Flattening the (other) curve: Data Science Learning Resources

Greetings from Dataspace!

First of all, we here at Dataspace hope that you and all of your loved ones are safe and well in this time of uncertainty, and that we’ll all soon be back on our feet.

As the nation’s workers struggle with unemployment or adjust to working from home, it has become even more essential for each of us to pay attention to our habits (or lack thereof) of self-care.

Just like it is important to build in exercise to keep our bodies healthy, we also need to make an effort to keep our brains fit and agile… and one of the best ways to do this is through learning new things!

Time for Homeschool: Data Science Learning Resources

In our upcoming newsletters, we’re hoping to provide you with some resources to help you beef up your analytics skills. While both are important, there’s a difference between a data scientist and a programmer who knows data science toolkits. A data scientist generally knows technology but also understands his/her business and the statistics and techniques that will improve it.

So, rather than technology, today we focus on the basic statistics and concepts that underlie modern analytics. Sharpen your pencil and let’s get started!

  • Why yes, I did study at Harvard (remotely, for free). Didn’t everyone? The edX website has a ton of free data science material produced by some top universities. This introduction to probability course, for example, is from Harvard. We dare you to view the intro video and not want to jump right in.
  • When you’re feeling like nothing is “normal” anymore… Check out this five-part series on data science concepts, the first of which dives heavily into statistics and distributions (normal or otherwise).
  • Just because you’re quarantined doesn’t mean you can’t go for a walk through a (random) forest. One “crowd favorite” data science technique is called random forest classification. It’s a way to create predictive models. This blog post provides a great introduction to what it’s all about.
  • What should I do if the machines take over the office while I’m gone? Keep learning about machine learning! This free lecture series from a real Caltech course covers the theories and practices behind learning from data – both for humans and machines. There’s even “homework” assignments and a final exam available if you really want to feel like you’re back in school!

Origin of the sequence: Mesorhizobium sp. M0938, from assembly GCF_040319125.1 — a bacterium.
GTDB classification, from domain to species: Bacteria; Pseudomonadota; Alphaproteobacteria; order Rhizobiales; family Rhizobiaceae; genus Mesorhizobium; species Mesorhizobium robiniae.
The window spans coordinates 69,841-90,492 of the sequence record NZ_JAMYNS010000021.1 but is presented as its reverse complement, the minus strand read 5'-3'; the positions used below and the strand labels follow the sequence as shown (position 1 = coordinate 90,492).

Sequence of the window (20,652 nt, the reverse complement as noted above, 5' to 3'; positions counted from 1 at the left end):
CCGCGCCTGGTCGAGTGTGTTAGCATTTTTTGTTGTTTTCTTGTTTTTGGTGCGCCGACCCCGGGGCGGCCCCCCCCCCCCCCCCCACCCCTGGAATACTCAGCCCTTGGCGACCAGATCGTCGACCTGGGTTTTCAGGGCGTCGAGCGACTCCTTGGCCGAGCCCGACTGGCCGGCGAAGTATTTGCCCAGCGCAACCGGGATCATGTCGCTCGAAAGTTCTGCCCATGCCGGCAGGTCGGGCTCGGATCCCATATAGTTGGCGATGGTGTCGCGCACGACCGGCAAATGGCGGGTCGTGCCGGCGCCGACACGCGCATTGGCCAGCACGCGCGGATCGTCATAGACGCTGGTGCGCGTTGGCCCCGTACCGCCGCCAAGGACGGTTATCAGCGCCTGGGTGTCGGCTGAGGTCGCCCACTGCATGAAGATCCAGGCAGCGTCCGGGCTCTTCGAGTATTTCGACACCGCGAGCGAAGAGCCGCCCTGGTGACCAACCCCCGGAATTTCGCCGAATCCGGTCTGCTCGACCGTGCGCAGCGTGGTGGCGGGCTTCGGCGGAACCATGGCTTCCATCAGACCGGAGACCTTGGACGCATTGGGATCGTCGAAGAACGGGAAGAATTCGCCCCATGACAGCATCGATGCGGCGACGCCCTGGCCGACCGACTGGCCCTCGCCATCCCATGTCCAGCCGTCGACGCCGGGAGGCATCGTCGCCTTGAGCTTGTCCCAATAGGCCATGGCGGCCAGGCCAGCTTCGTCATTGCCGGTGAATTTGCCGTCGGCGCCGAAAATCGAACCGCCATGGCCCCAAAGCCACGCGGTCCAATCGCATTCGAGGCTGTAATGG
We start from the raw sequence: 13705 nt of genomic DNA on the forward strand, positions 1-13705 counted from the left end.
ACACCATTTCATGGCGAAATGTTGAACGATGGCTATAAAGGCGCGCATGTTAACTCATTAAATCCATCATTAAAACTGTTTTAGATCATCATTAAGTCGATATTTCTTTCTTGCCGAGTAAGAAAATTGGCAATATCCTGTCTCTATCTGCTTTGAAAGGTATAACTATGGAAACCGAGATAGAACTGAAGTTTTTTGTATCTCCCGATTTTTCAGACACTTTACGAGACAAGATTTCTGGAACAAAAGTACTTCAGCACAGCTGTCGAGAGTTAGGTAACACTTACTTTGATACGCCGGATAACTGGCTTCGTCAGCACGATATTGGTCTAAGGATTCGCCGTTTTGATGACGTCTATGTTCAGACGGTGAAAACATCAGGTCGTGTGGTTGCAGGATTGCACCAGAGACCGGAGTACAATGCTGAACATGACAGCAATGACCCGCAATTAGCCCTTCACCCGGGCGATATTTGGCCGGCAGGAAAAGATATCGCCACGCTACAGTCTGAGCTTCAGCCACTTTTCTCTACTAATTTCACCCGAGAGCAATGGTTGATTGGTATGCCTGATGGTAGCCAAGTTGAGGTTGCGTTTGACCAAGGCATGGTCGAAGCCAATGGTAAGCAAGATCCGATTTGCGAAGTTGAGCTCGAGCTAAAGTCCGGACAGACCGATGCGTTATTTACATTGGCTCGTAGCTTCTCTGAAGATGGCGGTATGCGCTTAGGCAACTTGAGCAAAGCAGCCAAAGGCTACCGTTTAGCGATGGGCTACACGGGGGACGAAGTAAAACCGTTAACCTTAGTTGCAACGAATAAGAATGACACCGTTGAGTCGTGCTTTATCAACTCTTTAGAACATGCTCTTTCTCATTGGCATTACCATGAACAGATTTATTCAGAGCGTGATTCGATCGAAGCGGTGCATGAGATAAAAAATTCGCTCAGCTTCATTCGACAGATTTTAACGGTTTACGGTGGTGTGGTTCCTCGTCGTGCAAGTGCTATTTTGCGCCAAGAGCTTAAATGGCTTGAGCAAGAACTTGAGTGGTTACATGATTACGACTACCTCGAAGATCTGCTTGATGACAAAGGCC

• But can my computer keep me company while I’m stuck at home? If you’re interested in learning more about how machines process and understand human language, check out this Introduction to Natural Language Processing – what it is, how it works, and some common techniques.

Stay tuned next week for more learning at home resources – next time focusing on a few specific analytics tools.

Ben’s Take

My Coronavirus Project: Have any input for me?

Greetings (from six feet away, of course)!

One thing I’m doing to make lemonade out of this stuck-at-home crisis is to work on a piece of software I’ve been thinking about for a long time. It’s a cloud-based tool for finding matches across data sets. For example, it can tell that the John Smith in your CRM system is the same person as the John Smith in your sales system but different from the John Smith in your warranty system (although it works for any data, not just persons). It can return the results in bulk or keep the data synchronized over time, serving as a master data management (MDM) solution.

Yes, I do realize that there are already matching and MDM products on the market. I’m hoping that this one, tentatively called Golden Record, will be different in a few ways:

  • It will be lightweight / cloud-based
  • It will have both an API and a browser-based web user interface
  • It will provide both one-time matching and long term, persistent MDM / integration
  • It will be less expensive than existing solutions, which can cost into the hundreds of thousands of dollars.

I’ve heard from a few folks in the software industry about their needs for something like this but I could really use your input, too. In particular, if you have a few free minutes (and who doesn’t right now?) could you please let me know…

  • If you’ve addressed a need like I’m targeting, how’d you do it?
  • If you have, or are anticipating, a need for something like this?
  • If you know of industries and use cases where Golden Record might be a good fit?

I’d love to talk if you’re up for it. Just email me at benjamin.taub@dataspace.com.

And, above all else, stay safe! Thanks for reading.



What do you think? How can we make this newsletter more useful to you? What topics would you like to see more of? Want to contribute an article? Just want to catch up and chat?

I’d love to hear from you! Email me at benjamin.taub@dataspace.com.